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Re: Testsuite ad RedHat 7
> Hi there,
> > Note that the 2.95 branch is fairly good. It is *quite* known that gcc 2.95
> > has issues with optimizations larger than -O2.
> is there a paper out that, which describes or mentiones what are the
> does and don'ts with gcc-2.95.2 and higher optimizations or
> archichtectural optimizations ?
No you have to play by ear :-( :-(
> > One goal of 3.0 is to get things more stable in that regards.
> > Who would dare to use large optimizations on gcc 2.95.x except for those
> > daredevil linux people anyways ?
> Let's put it this way, why there are people out there who are willing to
> pay a more than 50percent price rise in the tag for a 5 or 10 percent
> faster processor ? There is great potential in tailoring the distro's or
> better to say the time critical apps to a certain extent to specific
> processors and their futures.
> If I can gain 10 percent of speed if using another set of compiler
> switches or another compiler, why shouldn't I do this when gaining this
> percent in hardware may double the cost of the cpu ? The potential of
> some cpu's on the market (i.e. athlon, duron, thunderbird) is quite huge
> when the software is compiled with the right compiler and or the right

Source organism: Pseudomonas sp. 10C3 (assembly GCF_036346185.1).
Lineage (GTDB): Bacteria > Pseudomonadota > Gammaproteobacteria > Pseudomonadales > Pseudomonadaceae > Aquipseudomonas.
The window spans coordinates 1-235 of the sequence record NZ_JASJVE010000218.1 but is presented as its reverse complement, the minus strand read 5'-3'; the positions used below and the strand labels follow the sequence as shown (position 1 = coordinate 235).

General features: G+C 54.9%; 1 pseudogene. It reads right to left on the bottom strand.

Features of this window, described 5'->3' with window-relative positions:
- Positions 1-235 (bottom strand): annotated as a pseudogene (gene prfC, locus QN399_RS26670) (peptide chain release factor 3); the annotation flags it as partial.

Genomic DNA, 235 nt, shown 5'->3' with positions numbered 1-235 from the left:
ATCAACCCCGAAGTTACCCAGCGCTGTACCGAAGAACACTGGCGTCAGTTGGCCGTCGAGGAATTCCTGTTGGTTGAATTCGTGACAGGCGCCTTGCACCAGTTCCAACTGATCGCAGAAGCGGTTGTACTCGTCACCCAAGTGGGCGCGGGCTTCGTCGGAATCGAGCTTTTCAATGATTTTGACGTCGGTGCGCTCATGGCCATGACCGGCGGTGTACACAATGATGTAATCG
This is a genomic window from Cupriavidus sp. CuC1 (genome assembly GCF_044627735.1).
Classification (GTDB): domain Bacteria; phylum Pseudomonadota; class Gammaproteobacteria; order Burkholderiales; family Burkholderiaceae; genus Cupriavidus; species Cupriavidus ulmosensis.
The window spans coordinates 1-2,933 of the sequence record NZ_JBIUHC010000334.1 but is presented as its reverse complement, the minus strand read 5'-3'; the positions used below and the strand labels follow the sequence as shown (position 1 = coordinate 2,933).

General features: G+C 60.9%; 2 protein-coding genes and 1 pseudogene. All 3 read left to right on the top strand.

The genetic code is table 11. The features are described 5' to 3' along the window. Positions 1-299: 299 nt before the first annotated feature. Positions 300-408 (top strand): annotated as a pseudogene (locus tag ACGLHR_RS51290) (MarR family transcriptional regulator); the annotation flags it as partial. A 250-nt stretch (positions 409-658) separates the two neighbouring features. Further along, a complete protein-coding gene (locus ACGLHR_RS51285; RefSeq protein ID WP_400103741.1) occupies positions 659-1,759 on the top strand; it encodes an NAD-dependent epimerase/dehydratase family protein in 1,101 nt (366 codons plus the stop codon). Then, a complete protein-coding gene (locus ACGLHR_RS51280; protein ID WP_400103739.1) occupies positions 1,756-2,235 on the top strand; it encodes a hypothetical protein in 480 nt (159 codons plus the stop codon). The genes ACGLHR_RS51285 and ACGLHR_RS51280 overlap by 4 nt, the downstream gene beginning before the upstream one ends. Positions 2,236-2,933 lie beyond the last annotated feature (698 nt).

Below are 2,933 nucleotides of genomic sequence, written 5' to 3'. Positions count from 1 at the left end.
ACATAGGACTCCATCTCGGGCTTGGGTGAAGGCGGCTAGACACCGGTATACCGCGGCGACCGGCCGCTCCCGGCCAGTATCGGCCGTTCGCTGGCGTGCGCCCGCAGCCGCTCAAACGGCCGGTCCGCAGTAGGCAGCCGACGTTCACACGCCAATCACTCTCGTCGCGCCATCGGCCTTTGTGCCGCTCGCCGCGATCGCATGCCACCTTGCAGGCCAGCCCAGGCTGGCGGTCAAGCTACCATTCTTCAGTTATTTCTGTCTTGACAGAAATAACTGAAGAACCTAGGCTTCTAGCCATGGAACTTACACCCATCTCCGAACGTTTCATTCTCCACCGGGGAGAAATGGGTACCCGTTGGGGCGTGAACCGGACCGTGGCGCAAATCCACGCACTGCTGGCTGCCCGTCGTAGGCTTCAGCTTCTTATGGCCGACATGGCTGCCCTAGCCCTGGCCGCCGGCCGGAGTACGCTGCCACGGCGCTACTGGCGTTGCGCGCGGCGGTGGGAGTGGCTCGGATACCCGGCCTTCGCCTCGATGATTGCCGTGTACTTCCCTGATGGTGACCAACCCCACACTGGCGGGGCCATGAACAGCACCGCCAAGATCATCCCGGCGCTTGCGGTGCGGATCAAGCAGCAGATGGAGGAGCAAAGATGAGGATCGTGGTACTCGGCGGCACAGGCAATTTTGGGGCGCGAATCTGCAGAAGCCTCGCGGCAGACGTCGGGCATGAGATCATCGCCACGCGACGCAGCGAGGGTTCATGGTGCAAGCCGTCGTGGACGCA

> optimization switches.
> As of now there is little market for distros which are allegedly faster
> due to their optimization for a specific processor set. But eying the
> price differences in cpu's there should and will be mor emphasiz in the
> future. Gaining a couple of percent's maybe of extensive costs on the
> hardware side and maybe obtained for free when using the right flags....
> So why there are not more distros which ships in different cpu flavors ?
> Maybe it is because at the moment the competition is not very dense.
> Maybe the compiler builders are happy when they get stable code through,
> not to speak of fast one.
RedHat ships glibc (and perhaps some other crucial components) in both
386 and 686 versions.
Jean Francois Martinez
Project Independence: Linux for the Masses